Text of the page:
Classics never die, but they seldom get replaced. Cinema is populated with enduring, venerated works of art that deservedly adorn list after list, but those lists are rarely updated, and less often expanded to include new, equally worthy entries. Organizations that give out annual awards are constrained not only by the limitations of formatting, but perspective - they can’t anticipate which film will survive the buzz of its initial acclaim or success and become part of the cultural firmament. And then there are just certain films or even genres that too infrequently receive the critical attention they deserve, are too obscure to break through to bigger audiences, or just aren’t taken seriously enough to merit consideration alongside the ones we “all” already know we love or respect. A Case For Greatness, this series, tries to argue for, and to champion, forgotten or underappreciated films in a variety of genres that may be worthy of being called “classics.”
I’m no longer a religious believer in the same way that as an 18-year Californian I’m no longer a resident of the South - I'm acutely aware of its shortcomings but feel oddly compelled to defend it, particularly the further from its influence I stray. Certainly organized religion seems as if it’s created as many problems throughout history as it’s solved, but generally speaking I think that the basic tenets of Christianity can provide a healthy guide on how to treat others and engage with the rest of the world. And a movie like Robert Duvall’s The Apostle, to me, embodies the best aspects of those beliefs, while underscoring the basic humanity of the people trying to live up to them on a daily basis. It’s also a spectacularly well-acted film that, some 22 years after its release, deserves recognition, if not reappraisal.
Duvall wrote, directed and stars in the film, about a charismatic Pentecostal preacher named Euliss F. “Sonny” Dewey who returns from a road trip to discover that his wife, Jessie, is sleeping with a youth minister named Horace (Todd Allen), and to add insult to injury, has conspired to oust him from his position at church. After Jessie rebuffs the possibility of a reconciliation, Sonny searches for answers from God, but in their absence he soon falls into despair and anger, leading to a confrontation at his child’s Little League game where he strikes Horace with a bat and puts him in a coma.
Fleeing Texas, he sinks his car in a lake and throws away anything that can identify him, taking odd jobs and relying upon charity for food and shelter as he re-brands himself “The Apostle E.F.” His path eventually leads to a Louisiana bayou, and more importantly, the doorstep of a retired minister named C. Charles Blackwell (John Beasley) who he convinces to start a new church - from the ground up, one follower at a time. But even as Sonny’s flamboyant style enraptures his flock and uplifts a community in need of spiritual guidance, his past threatens to catch up with him after appearances on a local radio station attract the attention of authorities looking to prosecute him for his crimes.
The film is intriguing even to the secular-minded in its portrayal of Sonny’s faith as this beacon of optimism, an indefatigable reserve of belief that does not overshadow his very human sins and vulnerabilities but instead suggests that they can be overcome, and even redeemed. Duvall is effortlessly mesmerizing in the lead role, and from the first scene, where he intervenes at the site of a violent car crash and offers salvation to two of its victims, the character’s authority - and sincerity - is palpable. Sonny is a guy who acknowledges his shortcomings, and to some extent relishes them; after a racist construction worker (Billy Bob Thornton) shows up at his church one night threatening the congregation, he literally takes the guy out back and beats the shit out of him. But when the man later returns intent on bulldozing the church to the ground, Sonny confronts him not with fists but faith, and converts him to a believer with a remarkable and utterly believable expression of unconditional love.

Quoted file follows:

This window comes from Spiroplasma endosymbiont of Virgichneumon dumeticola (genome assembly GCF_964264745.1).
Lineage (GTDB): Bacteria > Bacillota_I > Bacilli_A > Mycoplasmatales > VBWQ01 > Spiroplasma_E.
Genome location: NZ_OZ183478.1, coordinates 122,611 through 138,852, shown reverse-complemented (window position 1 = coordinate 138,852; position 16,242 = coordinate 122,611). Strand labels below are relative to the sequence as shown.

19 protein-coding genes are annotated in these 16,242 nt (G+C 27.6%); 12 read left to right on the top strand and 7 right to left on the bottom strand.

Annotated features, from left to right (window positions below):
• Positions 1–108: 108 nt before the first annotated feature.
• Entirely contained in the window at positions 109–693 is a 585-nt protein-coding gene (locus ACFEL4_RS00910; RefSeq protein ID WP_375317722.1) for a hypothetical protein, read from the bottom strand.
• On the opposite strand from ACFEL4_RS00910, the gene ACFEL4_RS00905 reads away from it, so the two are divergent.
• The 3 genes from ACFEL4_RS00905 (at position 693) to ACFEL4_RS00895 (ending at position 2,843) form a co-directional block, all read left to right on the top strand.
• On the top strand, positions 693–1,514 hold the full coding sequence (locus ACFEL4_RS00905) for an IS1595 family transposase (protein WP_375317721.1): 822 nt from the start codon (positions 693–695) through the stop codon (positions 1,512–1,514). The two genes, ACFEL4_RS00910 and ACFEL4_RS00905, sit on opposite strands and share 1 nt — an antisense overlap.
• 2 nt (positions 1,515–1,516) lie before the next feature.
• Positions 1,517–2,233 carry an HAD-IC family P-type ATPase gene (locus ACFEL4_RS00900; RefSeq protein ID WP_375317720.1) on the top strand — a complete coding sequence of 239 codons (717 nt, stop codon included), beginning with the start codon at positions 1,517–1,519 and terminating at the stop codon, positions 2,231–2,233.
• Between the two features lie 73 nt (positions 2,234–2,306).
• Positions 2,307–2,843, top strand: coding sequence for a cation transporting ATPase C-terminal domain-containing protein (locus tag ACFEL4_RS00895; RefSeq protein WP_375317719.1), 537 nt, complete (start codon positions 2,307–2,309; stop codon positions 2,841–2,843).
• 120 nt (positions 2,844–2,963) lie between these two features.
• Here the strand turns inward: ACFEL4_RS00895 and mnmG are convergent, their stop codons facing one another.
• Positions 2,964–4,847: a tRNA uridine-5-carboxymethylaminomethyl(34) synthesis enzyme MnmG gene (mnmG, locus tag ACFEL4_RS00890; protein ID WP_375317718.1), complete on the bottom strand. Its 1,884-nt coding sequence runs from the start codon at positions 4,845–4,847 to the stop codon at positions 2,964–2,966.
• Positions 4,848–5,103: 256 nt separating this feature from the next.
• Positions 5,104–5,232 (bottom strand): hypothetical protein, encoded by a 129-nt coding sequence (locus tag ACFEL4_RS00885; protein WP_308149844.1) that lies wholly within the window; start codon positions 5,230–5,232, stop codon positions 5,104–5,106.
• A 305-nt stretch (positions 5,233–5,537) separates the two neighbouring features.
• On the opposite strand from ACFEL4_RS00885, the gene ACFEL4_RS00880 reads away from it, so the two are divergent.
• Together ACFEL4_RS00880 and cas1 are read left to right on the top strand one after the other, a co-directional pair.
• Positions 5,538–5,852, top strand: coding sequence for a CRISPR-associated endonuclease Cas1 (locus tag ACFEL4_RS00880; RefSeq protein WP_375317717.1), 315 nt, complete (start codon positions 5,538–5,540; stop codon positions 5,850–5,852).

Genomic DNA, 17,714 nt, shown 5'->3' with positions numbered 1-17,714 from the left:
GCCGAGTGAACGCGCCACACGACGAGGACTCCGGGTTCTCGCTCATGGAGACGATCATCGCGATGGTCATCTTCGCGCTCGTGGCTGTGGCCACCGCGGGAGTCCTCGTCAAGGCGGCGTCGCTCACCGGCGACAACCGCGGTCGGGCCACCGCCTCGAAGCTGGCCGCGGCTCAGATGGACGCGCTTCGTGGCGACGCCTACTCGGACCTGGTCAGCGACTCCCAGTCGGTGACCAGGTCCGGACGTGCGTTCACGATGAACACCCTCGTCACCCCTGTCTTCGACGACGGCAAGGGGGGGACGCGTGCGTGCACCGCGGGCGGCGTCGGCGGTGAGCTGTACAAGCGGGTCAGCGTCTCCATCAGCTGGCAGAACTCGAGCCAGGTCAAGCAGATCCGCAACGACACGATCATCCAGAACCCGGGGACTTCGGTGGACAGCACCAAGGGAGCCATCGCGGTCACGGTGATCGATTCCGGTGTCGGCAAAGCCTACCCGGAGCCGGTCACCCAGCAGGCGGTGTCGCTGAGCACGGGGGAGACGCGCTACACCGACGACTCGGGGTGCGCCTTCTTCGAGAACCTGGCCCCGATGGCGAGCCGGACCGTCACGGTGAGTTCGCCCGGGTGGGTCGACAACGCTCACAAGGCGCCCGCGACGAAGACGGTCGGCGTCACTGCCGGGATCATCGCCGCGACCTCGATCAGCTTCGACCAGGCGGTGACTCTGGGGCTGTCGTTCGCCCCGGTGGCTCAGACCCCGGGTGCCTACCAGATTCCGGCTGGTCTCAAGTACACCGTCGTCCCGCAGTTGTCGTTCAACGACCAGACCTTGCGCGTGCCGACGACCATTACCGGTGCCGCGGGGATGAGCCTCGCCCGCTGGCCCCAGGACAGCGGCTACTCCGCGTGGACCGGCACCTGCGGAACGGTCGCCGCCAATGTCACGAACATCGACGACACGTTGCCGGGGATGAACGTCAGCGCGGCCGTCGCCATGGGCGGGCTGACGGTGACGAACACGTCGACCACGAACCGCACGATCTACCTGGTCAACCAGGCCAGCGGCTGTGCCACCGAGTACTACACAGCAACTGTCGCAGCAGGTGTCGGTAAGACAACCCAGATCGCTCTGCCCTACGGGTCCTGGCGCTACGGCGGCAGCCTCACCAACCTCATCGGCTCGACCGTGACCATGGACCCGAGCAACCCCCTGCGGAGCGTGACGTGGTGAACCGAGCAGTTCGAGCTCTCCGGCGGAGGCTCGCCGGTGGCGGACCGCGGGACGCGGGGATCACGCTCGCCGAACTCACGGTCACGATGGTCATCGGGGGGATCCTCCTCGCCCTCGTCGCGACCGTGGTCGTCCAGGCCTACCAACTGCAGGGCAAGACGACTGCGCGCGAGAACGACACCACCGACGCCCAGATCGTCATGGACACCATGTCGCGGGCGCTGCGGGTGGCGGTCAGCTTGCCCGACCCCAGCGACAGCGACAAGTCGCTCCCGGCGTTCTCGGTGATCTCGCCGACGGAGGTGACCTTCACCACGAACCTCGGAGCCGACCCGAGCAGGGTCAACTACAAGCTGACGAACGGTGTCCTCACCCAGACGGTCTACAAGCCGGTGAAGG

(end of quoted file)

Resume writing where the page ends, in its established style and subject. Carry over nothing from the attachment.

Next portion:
Early scenes in the film show how Sonny became a preacher at age 12 after being dragged to black churches by the woman who cared for him as a child, and there’s a wonderful undercurrent of inclusivity to his faith that runs through the film - an understated but beautiful reminder how familiarity and interaction with people from different backgrounds produces compassion and understanding. But most vital to the film’s power is the way that Sonny repeatedly demonstrates that he is, irrespective of his position in each of these communities, just a man, and yet aspires, and inspires, those who follow and listen to him by showing them that they are deserving of his love, respect and most of all forgiveness, even if they aren’t sure they’re deserving of God’s.
Duvall is supported by a wonderful ensemble of both established performers - from Fawcett, Beasley and Thornton to Miranda Richardson as a radio station receptionist and June Carter Cash as Sonny’s mother - and then-unknowns like Walton Goggins, playing a young mechanic who becomes his protégé. But as writer, director and star, the film is his show, and he makes the absolute most of its story and its messages, which do not flinch from either the consequences of Sonny’s actions or the suggestion - or maybe more accurately, the belief - that we have the ability to transcend them. Ultimately, The Apostle is a movie about accountability, service, and redemption - shrewdly recognizing that even if you don’t believe in Sonny’s higher power, there’s always one inside us to answer to, and most importantly, to help us become our best selves, even (or especially) when we may not yet be ready to accept responsibility for our worst deeds.